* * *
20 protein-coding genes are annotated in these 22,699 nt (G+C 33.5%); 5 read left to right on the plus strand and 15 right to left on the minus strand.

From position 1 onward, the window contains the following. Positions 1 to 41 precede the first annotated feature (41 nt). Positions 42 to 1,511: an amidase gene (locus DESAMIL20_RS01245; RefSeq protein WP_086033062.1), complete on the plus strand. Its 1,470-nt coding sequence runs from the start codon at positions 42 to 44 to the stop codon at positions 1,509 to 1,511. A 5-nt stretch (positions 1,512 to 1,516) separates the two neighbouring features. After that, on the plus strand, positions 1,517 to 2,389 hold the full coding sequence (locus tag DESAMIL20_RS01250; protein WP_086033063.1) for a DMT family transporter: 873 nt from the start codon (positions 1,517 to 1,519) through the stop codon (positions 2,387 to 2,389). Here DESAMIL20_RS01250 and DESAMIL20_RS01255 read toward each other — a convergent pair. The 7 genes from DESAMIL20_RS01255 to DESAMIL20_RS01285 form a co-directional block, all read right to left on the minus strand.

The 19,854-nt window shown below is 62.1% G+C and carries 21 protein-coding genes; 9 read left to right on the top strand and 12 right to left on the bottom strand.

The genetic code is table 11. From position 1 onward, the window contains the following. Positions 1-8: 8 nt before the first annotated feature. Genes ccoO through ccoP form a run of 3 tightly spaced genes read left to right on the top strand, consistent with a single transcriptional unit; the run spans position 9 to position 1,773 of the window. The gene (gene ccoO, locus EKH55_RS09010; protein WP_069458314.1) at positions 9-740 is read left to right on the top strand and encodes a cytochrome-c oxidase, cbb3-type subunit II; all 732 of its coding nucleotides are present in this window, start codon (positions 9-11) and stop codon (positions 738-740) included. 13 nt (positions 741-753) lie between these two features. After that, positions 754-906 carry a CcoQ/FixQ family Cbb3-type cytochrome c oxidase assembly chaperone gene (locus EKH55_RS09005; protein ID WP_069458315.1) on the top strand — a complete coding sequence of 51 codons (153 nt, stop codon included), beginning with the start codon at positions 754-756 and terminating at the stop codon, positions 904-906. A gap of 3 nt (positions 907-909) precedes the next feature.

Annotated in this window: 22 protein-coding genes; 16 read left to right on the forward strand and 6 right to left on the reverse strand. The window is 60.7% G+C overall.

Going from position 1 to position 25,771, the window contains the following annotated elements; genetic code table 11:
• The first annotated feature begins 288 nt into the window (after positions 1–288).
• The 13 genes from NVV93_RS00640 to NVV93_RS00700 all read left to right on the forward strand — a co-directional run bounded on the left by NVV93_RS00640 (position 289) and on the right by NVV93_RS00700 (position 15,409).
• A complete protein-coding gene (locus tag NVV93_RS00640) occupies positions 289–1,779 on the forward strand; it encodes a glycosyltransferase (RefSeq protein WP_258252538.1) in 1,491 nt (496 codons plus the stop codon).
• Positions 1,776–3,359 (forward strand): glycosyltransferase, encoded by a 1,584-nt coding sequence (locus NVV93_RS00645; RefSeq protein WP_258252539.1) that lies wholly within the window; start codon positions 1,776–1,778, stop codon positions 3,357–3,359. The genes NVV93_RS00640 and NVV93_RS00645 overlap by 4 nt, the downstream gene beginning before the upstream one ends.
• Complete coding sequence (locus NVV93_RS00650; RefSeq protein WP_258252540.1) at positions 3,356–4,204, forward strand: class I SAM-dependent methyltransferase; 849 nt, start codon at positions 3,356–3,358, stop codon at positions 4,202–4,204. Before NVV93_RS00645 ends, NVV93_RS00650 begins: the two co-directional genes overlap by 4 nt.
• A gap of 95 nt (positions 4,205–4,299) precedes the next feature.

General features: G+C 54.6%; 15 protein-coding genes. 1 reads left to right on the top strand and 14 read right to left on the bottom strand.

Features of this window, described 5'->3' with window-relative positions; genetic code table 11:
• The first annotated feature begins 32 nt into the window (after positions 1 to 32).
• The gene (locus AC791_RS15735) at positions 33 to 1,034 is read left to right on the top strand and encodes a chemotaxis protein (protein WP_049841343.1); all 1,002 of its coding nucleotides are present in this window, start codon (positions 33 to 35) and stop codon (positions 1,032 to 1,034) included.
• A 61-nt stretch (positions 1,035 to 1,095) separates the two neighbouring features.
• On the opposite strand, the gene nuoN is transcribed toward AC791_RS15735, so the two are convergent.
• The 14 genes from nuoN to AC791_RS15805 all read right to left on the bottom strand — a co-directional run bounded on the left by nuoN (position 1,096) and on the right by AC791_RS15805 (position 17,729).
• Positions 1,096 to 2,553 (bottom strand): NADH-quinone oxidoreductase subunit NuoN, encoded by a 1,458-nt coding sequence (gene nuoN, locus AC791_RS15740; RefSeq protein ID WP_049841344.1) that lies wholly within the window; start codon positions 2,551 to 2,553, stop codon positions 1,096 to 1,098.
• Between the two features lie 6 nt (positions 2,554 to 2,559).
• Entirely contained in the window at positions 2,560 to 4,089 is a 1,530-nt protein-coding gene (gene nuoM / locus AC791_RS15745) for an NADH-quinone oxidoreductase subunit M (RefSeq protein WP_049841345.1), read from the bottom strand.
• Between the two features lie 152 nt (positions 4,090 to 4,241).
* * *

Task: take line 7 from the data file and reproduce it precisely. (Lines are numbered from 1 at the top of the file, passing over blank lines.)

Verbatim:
• The first annotated feature begins 288 nt into the window (after positions 1–288).